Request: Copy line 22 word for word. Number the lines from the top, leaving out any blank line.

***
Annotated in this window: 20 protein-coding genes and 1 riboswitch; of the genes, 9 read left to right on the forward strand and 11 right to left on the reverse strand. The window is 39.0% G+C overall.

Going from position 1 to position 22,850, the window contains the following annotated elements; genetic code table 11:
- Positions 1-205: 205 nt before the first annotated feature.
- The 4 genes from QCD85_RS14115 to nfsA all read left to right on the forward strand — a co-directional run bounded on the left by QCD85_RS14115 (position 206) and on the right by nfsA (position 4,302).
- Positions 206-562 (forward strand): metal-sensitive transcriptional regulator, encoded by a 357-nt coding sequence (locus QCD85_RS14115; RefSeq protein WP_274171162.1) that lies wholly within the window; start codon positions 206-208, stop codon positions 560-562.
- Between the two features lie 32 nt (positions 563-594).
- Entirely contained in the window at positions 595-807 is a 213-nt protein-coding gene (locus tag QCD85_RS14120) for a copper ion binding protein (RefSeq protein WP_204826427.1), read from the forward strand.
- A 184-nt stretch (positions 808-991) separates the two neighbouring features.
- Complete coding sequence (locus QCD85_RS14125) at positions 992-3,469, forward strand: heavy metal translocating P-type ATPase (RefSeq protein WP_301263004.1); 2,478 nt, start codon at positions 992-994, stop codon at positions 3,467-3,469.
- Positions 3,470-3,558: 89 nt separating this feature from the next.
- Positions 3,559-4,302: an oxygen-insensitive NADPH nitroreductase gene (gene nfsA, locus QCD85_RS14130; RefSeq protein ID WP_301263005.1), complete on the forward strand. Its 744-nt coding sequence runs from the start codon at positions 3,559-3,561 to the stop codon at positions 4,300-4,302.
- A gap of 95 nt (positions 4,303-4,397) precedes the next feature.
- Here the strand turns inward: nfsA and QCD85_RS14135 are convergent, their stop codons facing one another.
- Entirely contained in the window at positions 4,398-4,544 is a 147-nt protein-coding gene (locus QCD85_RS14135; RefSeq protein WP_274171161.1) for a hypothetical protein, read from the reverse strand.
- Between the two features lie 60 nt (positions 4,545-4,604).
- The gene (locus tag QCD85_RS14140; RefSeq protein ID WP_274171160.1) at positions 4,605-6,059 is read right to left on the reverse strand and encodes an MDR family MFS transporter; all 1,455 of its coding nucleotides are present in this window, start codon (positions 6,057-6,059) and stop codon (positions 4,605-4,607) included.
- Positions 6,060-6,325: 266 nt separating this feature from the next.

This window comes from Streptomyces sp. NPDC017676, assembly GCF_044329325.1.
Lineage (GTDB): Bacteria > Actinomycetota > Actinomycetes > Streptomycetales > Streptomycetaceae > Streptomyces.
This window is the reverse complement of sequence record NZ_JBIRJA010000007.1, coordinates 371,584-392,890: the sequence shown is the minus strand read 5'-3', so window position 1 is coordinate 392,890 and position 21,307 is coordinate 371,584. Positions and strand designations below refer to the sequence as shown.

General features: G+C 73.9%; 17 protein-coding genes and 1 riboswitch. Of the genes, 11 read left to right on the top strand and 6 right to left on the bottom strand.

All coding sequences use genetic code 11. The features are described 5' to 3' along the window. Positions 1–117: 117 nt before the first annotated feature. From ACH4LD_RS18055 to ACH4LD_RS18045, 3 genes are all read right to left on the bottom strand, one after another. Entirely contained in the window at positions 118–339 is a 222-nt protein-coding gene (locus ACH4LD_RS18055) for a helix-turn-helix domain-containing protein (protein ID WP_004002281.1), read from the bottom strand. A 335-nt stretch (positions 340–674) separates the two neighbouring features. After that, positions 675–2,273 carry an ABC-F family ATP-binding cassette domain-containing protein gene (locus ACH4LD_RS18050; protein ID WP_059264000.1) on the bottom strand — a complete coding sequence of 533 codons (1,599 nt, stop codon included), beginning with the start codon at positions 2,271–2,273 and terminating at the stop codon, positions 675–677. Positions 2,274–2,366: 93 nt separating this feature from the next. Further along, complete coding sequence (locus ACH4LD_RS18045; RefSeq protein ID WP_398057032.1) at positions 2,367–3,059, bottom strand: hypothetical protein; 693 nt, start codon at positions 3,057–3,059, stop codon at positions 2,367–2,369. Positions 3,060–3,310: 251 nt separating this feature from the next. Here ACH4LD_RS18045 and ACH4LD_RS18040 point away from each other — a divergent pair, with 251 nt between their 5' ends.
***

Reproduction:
All coding sequences use genetic code 11. The features are described 5' to 3' along the window. Positions 1–117: 117 nt before the first annotated feature. From ACH4LD_RS18055 to ACH4LD_RS18045, 3 genes are all read right to left on the bottom strand, one after another. Entirely contained in the window at positions 118–339 is a 222-nt protein-coding gene (locus ACH4LD_RS18055) for a helix-turn-helix domain-containing protein (protein ID WP_004002281.1), read from the bottom strand. A 335-nt stretch (positions 340–674) separates the two neighbouring features. After that, positions 675–2,273 carry an ABC-F family ATP-binding cassette domain-containing protein gene (locus ACH4LD_RS18050; protein ID WP_059264000.1) on the bottom strand — a complete coding sequence of 533 codons (1,599 nt, stop codon included), beginning with the start codon at positions 2,271–2,273 and terminating at the stop codon, positions 675–677. Positions 2,274–2,366: 93 nt separating this feature from the next. Further along, complete coding sequence (locus ACH4LD_RS18045; RefSeq protein ID WP_398057032.1) at positions 2,367–3,059, bottom strand: hypothetical protein; 693 nt, start codon at positions 3,057–3,059, stop codon at positions 2,367–2,369. Positions 3,060–3,310: 251 nt separating this feature from the next. Here ACH4LD_RS18045 and ACH4LD_RS18040 point away from each other — a divergent pair, with 251 nt between their 5' ends.